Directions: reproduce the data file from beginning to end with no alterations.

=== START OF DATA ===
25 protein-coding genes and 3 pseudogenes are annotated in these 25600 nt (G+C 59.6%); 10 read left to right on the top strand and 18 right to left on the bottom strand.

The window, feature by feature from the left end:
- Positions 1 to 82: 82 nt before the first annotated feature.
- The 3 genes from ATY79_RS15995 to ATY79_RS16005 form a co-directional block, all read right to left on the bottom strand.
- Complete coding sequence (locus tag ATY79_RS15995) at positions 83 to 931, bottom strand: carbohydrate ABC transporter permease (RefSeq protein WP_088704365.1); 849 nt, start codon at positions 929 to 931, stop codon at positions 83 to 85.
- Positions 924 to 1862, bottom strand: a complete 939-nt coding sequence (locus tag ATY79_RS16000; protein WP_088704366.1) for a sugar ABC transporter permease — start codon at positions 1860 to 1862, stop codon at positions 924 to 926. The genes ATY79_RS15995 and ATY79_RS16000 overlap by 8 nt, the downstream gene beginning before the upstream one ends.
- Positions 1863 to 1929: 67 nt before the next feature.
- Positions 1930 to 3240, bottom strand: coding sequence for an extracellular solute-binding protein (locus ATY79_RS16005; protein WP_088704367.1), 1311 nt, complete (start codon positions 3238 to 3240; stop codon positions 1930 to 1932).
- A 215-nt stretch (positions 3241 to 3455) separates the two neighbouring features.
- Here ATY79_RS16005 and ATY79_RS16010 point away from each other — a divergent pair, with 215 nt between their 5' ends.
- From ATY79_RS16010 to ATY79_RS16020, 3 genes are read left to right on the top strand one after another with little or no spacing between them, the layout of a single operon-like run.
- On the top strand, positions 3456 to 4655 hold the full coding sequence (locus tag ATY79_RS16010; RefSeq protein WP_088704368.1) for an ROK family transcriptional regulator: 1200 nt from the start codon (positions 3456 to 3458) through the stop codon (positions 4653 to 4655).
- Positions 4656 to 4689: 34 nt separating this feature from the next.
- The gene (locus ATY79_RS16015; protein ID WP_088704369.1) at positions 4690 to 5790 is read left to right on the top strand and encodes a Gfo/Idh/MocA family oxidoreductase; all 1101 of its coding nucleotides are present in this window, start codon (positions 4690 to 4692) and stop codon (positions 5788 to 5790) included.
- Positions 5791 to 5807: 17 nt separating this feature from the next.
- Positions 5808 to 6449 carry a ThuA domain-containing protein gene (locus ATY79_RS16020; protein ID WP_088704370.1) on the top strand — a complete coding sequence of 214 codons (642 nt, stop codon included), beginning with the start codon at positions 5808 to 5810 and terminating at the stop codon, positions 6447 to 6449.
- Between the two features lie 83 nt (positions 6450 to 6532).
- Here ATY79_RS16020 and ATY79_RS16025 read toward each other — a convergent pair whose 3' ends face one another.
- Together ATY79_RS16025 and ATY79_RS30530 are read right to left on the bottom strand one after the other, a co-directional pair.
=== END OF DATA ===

25 protein-coding genes and 3 pseudogenes are annotated in these 25600 nt (G+C 59.6%); 10 read left to right on the top strand and 18 right to left on the bottom strand.

The window, feature by feature from the left end:
- Positions 1 to 82: 82 nt before the first annotated feature.
- The 3 genes from ATY79_RS15995 to ATY79_RS16005 form a co-directional block, all read right to left on the bottom strand.
- Complete coding sequence (locus tag ATY79_RS15995) at positions 83 to 931, bottom strand: carbohydrate ABC transporter permease (RefSeq protein WP_088704365.1); 849 nt, start codon at positions 929 to 931, stop codon at positions 83 to 85.
- Positions 924 to 1862, bottom strand: a complete 939-nt coding sequence (locus tag ATY79_RS16000; protein WP_088704366.1) for a sugar ABC transporter permease — start codon at positions 1860 to 1862, stop codon at positions 924 to 926. The genes ATY79_RS15995 and ATY79_RS16000 overlap by 8 nt, the downstream gene beginning before the upstream one ends.
- Positions 1863 to 1929: 67 nt before the next feature.
- Positions 1930 to 3240, bottom strand: coding sequence for an extracellular solute-binding protein (locus ATY79_RS16005; protein WP_088704367.1), 1311 nt, complete (start codon positions 3238 to 3240; stop codon positions 1930 to 1932).
- A 215-nt stretch (positions 3241 to 3455) separates the two neighbouring features.
- Here ATY79_RS16005 and ATY79_RS16010 point away from each other — a divergent pair, with 215 nt between their 5' ends.
- From ATY79_RS16010 to ATY79_RS16020, 3 genes are read left to right on the top strand one after another with little or no spacing between them, the layout of a single operon-like run.
- On the top strand, positions 3456 to 4655 hold the full coding sequence (locus tag ATY79_RS16010; RefSeq protein WP_088704368.1) for an ROK family transcriptional regulator: 1200 nt from the start codon (positions 3456 to 3458) through the stop codon (positions 4653 to 4655).
- Positions 4656 to 4689: 34 nt separating this feature from the next.
- The gene (locus ATY79_RS16015; protein ID WP_088704369.1) at positions 4690 to 5790 is read left to right on the top strand and encodes a Gfo/Idh/MocA family oxidoreductase; all 1101 of its coding nucleotides are present in this window, start codon (positions 4690 to 4692) and stop codon (positions 5788 to 5790) included.
- Positions 5791 to 5807: 17 nt separating this feature from the next.
- Positions 5808 to 6449 carry a ThuA domain-containing protein gene (locus ATY79_RS16020; protein ID WP_088704370.1) on the top strand — a complete coding sequence of 214 codons (642 nt, stop codon included), beginning with the start codon at positions 5808 to 5810 and terminating at the stop codon, positions 6447 to 6449.
- Between the two features lie 83 nt (positions 6450 to 6532).
- Here ATY79_RS16020 and ATY79_RS16025 read toward each other — a convergent pair whose 3' ends face one another.
- Together ATY79_RS16025 and ATY79_RS30530 are read right to left on the bottom strand one after the other, a co-directional pair.